He refers to “radioactive radiation,” explaining that radiation exposure can weakened a person’s resistance to disease. OK, that’s a fact, another dot of info. More dots: many people around the world died during the outbreak of Spanish influenza in 1918. Two of the young children who saw the BVM at Fatima, Francisco and Jacinta, died during the pandemic. Also, they, not Lucia, drank from the Communion chalice offered by the angel and then were exposed to bright rays of light. (Maybe the last two details could be labeled as a “facts.”)

Time to jam the dots. Dione claims the chalice was filled with flu virus. Francisco and his sister were exposed to radiation to make sure the virus would take by weakening their immune systems. When the great crowds showed up for the BVM visits, they were exposed to the young vectors. Immunity-weakening radiation from a flying saucer assured that many in the crowd would die from the Spanish flu.

But Dione doesn’t explain why God – an alien who supposedly would be wise and rational – committed such a terrible act.

Apparently the Great Technician moves in mysterious ways.


X. Dell said...

This reminds me of von Daniken: the gods as advanced techno-junkies instead of supernatural beings.

The second decade of the 20th century seems to be somewhat an active time for European Theosophists. And the late-1960s and early 1970s seemed to be a an active time for the dissemination of the ancient astronaut story. It's not that I would dismiss it out of hand, but now you've got me curious as to the origins and dissemination of this particular theory and others like it.

Ray said...

X. Dell:

Before von Daniken arrived on the scene there were other ancient astronaut proponents such as Charles Fort (1919) and Brinsley Le Poer Trench (1960). Even though others wrote about the theory before him, I think van Daniken was so successful due in part to when his book was published, 1968. It’s a cliché but the sixties saw many traditional beliefs challenged. People were more open to seek out other answers. Of course, other factors were involved, but it greatly helps when conditions are fertile for meming an idea. A book can be heavily promoted, the publisher striking up the band, but if the audience isn’t there yet, the book’s message falls on deaf eyes. (How’s that for a mixed up mixed metaphor?)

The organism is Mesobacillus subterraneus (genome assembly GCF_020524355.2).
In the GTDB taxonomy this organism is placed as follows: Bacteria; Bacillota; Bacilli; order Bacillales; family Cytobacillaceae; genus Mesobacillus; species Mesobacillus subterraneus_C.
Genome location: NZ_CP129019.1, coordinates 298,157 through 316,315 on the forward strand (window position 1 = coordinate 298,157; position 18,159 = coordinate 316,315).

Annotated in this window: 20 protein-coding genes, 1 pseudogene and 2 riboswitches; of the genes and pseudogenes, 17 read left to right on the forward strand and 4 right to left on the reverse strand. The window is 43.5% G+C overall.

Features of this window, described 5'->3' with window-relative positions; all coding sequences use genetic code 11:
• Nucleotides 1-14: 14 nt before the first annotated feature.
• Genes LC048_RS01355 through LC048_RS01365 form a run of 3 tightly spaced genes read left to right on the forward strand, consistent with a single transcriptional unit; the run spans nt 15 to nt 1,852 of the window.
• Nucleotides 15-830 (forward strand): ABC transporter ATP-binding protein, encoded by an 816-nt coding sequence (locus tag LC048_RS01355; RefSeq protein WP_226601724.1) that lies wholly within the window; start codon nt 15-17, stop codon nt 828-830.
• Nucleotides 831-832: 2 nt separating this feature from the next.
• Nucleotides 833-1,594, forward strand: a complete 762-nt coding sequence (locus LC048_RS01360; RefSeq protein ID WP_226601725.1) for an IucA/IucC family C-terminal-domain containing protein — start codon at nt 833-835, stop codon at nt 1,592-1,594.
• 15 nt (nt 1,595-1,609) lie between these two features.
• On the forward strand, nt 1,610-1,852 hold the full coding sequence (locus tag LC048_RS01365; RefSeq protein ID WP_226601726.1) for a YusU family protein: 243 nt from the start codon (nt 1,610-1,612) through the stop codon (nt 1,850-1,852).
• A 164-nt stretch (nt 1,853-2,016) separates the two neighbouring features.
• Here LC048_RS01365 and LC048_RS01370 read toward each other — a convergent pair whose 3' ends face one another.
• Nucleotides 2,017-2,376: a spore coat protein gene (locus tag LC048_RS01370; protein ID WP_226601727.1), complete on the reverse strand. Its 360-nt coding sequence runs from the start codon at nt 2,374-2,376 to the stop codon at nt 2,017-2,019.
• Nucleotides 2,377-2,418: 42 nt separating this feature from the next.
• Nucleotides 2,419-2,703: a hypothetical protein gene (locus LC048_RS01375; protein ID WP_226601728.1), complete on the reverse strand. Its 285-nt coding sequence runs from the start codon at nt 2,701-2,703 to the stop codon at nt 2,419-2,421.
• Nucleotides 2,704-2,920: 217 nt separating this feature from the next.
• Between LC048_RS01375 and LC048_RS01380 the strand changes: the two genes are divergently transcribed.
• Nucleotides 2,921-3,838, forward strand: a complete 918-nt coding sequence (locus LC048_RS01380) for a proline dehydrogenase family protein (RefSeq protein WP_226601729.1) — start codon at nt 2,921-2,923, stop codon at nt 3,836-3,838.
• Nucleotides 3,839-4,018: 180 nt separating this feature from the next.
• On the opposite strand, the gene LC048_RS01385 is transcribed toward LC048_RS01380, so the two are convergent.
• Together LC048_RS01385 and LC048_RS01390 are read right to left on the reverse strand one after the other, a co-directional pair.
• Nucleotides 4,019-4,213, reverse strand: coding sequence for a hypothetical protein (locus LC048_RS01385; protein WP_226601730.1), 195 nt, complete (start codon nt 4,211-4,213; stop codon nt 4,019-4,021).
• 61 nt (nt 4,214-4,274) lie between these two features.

There’s an ancient astronaut theories entry over at Wikipedia that doesn’t list R.L. Dione as an adherent. I’ve tried Googling for more info on him but so far have come up empty handed. But one hit did mention that God Drives A Flying Saucer explained in more detail what von Daniken proposed. I agree. Wikipedia should include him.

While alien contact in mankind’s dim past is within the realm of possibility, I just find Dione’s reasoning, how he arrives at conclusions, is too illogical. I plan one or two more short articles about GDAFS that will illustrate what I mean. My regret is that I don’t have any background info on the writer beyond a brief bio in the back of his book. He was a teacher when GDAFS appeared; I wonder how the book affected his professional life.


X. Dell said...

From what I understand, anyone can emend a Wikipedia entry to include relevant data, so long as the writer abides by their guidelines.

Ray said...

X. Dell:

What I would like to do is get more info on Dione, especially what happened to him after GDAFS was published. I tried Google again, different keywords, but no new info. In fact, my recent blog post popped up at the top of the list.

Maybe someone out there has a lead for me.